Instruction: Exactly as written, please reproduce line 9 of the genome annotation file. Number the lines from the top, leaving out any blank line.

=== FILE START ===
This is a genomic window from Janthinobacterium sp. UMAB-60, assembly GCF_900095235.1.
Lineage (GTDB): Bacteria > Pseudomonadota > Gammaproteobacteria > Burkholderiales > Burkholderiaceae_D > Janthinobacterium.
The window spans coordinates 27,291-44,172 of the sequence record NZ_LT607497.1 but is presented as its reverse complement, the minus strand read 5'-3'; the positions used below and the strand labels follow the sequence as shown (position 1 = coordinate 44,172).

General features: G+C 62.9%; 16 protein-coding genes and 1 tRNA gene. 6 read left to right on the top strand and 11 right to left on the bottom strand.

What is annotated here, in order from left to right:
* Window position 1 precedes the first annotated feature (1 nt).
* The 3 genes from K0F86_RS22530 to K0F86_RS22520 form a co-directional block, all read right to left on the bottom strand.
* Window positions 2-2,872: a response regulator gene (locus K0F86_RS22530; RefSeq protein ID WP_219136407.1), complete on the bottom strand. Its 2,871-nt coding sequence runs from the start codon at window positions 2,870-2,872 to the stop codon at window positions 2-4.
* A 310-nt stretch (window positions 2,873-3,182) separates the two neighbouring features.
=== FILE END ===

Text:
* A 310-nt stretch (window positions 2,873-3,182) separates the two neighbouring features.